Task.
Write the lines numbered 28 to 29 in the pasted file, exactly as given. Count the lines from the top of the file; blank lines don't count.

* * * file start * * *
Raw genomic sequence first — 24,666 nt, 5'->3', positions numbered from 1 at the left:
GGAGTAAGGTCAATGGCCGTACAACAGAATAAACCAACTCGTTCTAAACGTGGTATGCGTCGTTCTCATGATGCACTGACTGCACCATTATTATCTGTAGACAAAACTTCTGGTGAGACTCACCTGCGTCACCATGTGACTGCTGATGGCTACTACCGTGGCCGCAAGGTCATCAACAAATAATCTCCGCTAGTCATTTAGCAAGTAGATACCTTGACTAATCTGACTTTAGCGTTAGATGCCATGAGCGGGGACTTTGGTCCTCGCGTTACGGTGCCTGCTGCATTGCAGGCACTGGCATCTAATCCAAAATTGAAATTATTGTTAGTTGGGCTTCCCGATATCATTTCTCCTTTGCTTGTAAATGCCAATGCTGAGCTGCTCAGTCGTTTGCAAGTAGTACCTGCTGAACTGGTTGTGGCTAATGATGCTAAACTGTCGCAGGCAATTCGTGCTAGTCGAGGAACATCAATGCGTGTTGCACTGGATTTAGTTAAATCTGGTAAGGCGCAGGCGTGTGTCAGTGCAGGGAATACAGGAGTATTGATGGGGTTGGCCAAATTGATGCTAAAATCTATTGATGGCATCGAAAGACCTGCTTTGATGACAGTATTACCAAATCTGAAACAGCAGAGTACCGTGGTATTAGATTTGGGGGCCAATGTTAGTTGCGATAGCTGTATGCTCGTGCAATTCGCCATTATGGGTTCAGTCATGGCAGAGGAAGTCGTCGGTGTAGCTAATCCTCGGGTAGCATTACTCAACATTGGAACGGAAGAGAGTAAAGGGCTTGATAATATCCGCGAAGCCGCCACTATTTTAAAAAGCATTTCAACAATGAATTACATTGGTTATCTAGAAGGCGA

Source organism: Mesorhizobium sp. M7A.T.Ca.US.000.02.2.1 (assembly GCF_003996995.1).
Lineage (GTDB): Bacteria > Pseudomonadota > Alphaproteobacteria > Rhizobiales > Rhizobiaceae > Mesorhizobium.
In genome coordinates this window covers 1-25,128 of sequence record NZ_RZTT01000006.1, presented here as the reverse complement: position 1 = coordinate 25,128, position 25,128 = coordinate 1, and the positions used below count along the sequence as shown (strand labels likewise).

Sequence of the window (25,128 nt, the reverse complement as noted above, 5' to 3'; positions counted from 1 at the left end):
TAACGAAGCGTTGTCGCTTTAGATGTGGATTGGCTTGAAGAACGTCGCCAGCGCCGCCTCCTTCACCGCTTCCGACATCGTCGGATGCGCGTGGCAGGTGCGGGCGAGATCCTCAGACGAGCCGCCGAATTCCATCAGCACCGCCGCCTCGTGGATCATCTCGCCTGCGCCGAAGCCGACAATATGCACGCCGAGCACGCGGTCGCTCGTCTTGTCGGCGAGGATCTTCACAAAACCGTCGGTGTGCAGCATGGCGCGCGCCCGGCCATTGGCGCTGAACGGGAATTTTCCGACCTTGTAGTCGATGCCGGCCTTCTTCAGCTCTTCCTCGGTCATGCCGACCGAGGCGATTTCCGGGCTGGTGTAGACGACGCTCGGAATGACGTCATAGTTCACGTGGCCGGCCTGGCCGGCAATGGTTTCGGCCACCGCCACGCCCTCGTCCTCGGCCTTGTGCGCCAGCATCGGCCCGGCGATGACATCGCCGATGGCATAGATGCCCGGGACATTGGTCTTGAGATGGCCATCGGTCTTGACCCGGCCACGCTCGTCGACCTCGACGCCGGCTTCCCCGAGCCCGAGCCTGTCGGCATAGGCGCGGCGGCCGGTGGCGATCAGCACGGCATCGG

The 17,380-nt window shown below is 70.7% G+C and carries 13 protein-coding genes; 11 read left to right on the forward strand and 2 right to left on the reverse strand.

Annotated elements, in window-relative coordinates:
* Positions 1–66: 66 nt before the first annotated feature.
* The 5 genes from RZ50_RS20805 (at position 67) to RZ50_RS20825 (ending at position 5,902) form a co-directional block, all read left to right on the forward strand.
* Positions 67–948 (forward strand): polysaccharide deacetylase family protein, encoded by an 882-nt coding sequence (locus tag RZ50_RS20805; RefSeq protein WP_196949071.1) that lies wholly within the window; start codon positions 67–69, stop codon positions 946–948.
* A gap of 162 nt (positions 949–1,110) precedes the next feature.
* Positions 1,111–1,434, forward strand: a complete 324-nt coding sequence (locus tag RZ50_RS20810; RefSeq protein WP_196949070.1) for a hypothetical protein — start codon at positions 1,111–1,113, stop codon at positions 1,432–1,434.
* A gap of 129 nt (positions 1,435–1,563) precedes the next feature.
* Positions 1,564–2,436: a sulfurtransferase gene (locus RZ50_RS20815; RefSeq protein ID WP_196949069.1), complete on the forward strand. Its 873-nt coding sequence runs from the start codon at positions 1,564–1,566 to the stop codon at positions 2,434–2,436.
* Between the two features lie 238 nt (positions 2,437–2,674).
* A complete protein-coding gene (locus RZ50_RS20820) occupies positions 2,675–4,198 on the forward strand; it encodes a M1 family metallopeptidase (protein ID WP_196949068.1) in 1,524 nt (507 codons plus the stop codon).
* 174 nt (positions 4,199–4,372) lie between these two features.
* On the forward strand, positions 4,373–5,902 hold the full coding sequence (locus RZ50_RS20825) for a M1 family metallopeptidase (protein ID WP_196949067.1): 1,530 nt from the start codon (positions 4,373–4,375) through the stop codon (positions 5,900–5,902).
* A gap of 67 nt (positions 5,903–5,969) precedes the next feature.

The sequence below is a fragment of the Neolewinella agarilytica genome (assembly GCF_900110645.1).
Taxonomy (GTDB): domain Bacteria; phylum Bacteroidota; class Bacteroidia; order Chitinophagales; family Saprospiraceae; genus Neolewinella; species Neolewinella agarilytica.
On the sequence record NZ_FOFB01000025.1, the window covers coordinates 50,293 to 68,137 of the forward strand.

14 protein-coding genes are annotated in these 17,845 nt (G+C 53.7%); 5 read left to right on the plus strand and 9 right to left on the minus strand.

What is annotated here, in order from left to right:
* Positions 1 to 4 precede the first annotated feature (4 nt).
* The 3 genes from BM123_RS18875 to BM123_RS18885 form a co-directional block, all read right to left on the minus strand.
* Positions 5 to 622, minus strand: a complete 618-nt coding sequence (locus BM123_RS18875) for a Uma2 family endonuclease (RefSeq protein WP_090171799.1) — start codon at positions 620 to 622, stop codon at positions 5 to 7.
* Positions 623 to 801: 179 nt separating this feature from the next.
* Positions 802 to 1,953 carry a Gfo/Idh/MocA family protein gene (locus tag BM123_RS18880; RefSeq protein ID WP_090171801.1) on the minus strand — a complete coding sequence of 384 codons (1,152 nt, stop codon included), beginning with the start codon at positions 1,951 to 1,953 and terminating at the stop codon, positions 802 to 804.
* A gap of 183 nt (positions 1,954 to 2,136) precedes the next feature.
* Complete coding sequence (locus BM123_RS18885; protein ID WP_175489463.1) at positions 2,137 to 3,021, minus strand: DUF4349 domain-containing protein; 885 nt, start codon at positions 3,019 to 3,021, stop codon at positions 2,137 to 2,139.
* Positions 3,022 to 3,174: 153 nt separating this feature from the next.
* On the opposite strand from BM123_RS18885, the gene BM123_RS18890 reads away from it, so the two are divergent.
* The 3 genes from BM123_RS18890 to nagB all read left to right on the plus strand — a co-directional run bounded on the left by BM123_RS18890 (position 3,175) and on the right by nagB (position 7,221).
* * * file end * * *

* The 3 genes from BM123_RS18875 to BM123_RS18885 form a co-directional block, all read right to left on the minus strand.
* Positions 5 to 622, minus strand: a complete 618-nt coding sequence (locus BM123_RS18875) for a Uma2 family endonuclease (RefSeq protein WP_090171799.1) — start codon at positions 620 to 622, stop codon at positions 5 to 7.